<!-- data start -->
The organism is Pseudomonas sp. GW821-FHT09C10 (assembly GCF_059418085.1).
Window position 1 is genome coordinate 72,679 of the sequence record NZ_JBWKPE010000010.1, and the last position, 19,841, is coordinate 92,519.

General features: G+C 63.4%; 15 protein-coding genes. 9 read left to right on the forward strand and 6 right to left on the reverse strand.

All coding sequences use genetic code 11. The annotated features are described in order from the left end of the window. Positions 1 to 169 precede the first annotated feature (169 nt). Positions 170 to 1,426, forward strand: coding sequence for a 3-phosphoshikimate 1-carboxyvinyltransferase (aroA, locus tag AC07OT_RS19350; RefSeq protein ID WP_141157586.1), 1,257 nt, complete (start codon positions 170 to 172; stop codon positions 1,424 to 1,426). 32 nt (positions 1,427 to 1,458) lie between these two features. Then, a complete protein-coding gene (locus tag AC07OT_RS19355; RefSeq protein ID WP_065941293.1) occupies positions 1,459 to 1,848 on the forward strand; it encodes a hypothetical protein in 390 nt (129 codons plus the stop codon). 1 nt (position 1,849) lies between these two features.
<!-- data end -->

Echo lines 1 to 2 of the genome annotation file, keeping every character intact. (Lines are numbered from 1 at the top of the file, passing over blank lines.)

The organism is Pseudomonas sp. GW821-FHT09C10 (assembly GCF_059418085.1).
Window position 1 is genome coordinate 72,679 of the sequence record NZ_JBWKPE010000010.1, and the last position, 19,841, is coordinate 92,519.